Lord of Secrets is many things. It’s a tale of oppression, a comedy with necromancers, a quest where nobody quite knows what they’re looking for, and an adventure where the good guy is a renegade wizard. Breanna Teintze’s novel has a unique tone and is most enjoyable from start to finish. Here are 5 reasons why you should read it.
1. The Magic.
Magic takes center stage in Lord of Secrets so for the novel to work, its magic system had to be a damn fine creation. Which it is. Magic in the novel is jealously guarded by The Guild. Our narrator, Gray, is a renegade who works without Guild sanction, making him a wanted man. It also makes him unfettered by tradition and uninterested in maintaining the status quo. This gives him the opportunity to be a liberal, decent human being uninterested in maintaining his own power base.
The magic itself is fascinating. For a start it’s evolving; just want can be done is unknown. It takes the form of written spells, not unlike those in The Painted Man, with wizards coating themselves in spells, so they can readily recite them. The verbal component that is also required makes the magic interesting. Whilst spells traditionally have “magic words,” in fantasy novels, they often just work when the caster needs them to. Here, being able to speak the words is vitally important. And one neat trick: if you know how to say the spell, you can read it from somebody else’s words and pinch their magic!
Finally, magic has a cost to it. This drawback gives spellcasting an edge. Wizards are powerful, but at what cost to themselves?
2. The Characters.
The cast of Lord of Secrets is an engaging bunch. Well, as engaging as a centuries-old undead psychopath can be. Central character Gray is wonderfully conflicted. He is trying to rescue his grandfather from the clutches of unscrupulous Guild wizards. He wants to be focused and self-serving, but doesn’t quite manage it. Especially after rescuing Brix, a temple slave, who has some mysterious abilities of her own.
The book is very much about the relationship between these two characters and whether they can trust one another. Trust is a central theme throughout the novel. Gray will later awaken an ancient power, after which he finds himself trusting what amounts to a pact with the devil, in the hope he can deliver his grandfather from captivity.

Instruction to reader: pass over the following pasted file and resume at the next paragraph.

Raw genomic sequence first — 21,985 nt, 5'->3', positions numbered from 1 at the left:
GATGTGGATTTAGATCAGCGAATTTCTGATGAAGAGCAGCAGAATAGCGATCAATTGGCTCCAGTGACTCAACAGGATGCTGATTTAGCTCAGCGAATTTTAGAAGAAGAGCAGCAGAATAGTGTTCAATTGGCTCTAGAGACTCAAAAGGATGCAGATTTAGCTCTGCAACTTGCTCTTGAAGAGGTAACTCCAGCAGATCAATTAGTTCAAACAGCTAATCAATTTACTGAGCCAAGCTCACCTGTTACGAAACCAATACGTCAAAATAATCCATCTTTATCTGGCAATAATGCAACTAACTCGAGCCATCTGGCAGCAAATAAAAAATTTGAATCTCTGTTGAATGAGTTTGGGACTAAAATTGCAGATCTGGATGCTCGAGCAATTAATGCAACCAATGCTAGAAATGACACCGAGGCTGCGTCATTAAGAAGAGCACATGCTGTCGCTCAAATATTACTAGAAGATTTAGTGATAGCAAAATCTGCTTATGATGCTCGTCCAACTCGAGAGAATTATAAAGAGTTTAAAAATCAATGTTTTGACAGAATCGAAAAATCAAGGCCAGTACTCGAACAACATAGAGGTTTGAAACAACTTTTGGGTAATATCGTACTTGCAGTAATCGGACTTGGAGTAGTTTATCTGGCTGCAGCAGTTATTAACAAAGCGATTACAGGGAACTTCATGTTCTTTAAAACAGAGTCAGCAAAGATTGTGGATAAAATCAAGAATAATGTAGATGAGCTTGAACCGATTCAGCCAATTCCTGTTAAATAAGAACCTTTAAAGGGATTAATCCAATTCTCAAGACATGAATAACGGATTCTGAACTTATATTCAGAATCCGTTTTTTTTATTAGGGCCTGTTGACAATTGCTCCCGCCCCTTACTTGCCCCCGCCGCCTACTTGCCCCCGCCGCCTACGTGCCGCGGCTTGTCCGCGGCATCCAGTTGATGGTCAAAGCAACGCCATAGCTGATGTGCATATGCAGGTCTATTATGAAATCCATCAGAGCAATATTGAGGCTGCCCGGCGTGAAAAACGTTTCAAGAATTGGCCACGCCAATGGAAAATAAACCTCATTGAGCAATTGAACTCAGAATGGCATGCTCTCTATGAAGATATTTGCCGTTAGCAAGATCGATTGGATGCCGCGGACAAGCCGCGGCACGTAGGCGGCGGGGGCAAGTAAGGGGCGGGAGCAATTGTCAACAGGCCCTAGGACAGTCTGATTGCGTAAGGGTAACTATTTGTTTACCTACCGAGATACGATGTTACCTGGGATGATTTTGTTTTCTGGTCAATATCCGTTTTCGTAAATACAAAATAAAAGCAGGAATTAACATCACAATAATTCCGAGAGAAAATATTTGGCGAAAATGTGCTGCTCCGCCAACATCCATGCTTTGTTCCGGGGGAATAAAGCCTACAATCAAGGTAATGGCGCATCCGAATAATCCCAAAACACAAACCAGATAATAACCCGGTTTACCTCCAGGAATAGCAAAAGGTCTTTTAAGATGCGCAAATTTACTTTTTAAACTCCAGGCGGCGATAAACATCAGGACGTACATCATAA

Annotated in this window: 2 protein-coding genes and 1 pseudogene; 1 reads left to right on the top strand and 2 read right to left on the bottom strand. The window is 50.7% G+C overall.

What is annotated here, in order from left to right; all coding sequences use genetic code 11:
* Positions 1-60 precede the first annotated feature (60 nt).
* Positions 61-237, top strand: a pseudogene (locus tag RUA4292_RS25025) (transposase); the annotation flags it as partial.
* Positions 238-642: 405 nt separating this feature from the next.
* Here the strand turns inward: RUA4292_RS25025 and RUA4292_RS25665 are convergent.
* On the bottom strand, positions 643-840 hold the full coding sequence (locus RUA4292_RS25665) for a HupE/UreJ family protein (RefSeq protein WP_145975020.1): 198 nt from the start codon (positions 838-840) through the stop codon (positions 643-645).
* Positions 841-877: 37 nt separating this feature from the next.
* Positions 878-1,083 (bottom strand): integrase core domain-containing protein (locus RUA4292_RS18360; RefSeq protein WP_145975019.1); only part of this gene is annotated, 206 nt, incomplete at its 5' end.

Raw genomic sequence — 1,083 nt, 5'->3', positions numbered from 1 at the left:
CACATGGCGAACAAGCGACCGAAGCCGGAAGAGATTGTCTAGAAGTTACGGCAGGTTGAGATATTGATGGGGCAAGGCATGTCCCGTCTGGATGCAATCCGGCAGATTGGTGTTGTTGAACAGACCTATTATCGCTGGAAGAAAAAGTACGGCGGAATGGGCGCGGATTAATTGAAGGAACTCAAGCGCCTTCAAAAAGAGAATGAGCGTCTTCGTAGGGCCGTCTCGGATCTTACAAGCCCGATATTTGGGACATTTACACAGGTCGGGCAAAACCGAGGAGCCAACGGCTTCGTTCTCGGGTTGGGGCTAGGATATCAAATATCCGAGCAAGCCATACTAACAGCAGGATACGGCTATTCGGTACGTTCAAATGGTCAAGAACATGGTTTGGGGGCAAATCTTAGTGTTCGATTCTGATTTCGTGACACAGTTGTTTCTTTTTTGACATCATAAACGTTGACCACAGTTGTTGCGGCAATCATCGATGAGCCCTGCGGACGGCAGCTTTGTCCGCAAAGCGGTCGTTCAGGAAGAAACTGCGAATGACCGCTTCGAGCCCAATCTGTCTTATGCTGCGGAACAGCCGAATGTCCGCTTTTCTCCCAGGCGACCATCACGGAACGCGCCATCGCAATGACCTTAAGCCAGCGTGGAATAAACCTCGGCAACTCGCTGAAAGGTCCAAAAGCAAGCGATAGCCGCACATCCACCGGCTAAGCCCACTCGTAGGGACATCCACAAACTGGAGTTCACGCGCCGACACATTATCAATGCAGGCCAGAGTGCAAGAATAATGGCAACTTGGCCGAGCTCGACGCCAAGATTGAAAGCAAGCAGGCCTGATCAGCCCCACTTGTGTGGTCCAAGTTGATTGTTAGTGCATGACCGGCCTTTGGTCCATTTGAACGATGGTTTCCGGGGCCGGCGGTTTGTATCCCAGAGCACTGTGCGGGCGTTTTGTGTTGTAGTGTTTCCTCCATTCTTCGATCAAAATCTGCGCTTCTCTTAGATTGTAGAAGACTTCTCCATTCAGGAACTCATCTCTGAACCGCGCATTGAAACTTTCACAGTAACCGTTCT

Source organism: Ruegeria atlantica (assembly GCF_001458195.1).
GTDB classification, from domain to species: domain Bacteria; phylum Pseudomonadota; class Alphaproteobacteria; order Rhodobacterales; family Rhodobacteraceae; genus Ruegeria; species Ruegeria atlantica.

All of the major players in the book make you care about their exploits. You want to understand what makes them tick and why they interact the way they do.
3. The Story.
Whilst essentially a seek-and-rescue mission, there are lots of twists and turns during this comparatively short book (330 pages is quite slim for a fantasy tome). The great thing about Lord of Secrets is how the story unfolds. Other than the overreaching story arc, you’d be forgiven for failing to remember what the story was about. Instead, it’s a series of character interactions that reveal more information drawing you onto the next page. Yes, Gray is looking for his grandfather, but for much of the book, that’s in the background.
The story evolves through its characters’ interactions. We find out more about the world, why Gray is in the position he is in, and the terrible predicament of Brix, thanks to the interplay between them. Their outrage becomes our outrage, and Gray’s plight, almost accidental in nature, becomes our plight, as we read on to find out how he’s going to extricate himself. It’s clever and utterly compelling stuff.
4. The Humanity.
Because the narrative is driven by character interaction, this is a story with many human elements. The relationship between Gray and his grandfather, and by extension his parents. Brix’s relationship with Gray, her family, and her suffering at the hands of her owners. The other two main characters Gray travels with also have complex histories and motivations that intertwine with Gray’s, sometimes working in tandem and other times working at odds with his quest.
Relationships are complicated in Lord of Secrets and inclusive too. The depth of human emotion shown is impressive. The wit, humor, and Gray’s killer sarcasm, present throughout the book, just adds to the feeling that the characters are real human beings, rather than players in a story.
5. The Innovation.
Lord of Secrets is innovative fantasy fiction. The magic system and the author’s take on necromancy are fresh and original. The whole book feels like a new take on the traditional tropes of the fantasy genre. Nothing earth-shattering, just gentle modifications to classic archetypes, that make you see them in a whole new light.
Breanna Teintze has delivered an inventive empathetic fantasy novel filled by a host of great characters. The interplay between characters marks the novel as something special. This is a quest novel, where the quest isn’t the imperative, lending truth to the idea that it’s not the destination but the journey. An absorbing novel from start to finish, I can’t wait to see what Teintze does next.
If you enjoyed this review, do check out my other 5 Reasons to Read reviews.
If you want to pick up a copy of Lord of Secrets, you can do so here. (It’s currently only available from UK sellers.)
Disclosure: I received a copy of this book, in order to write this review.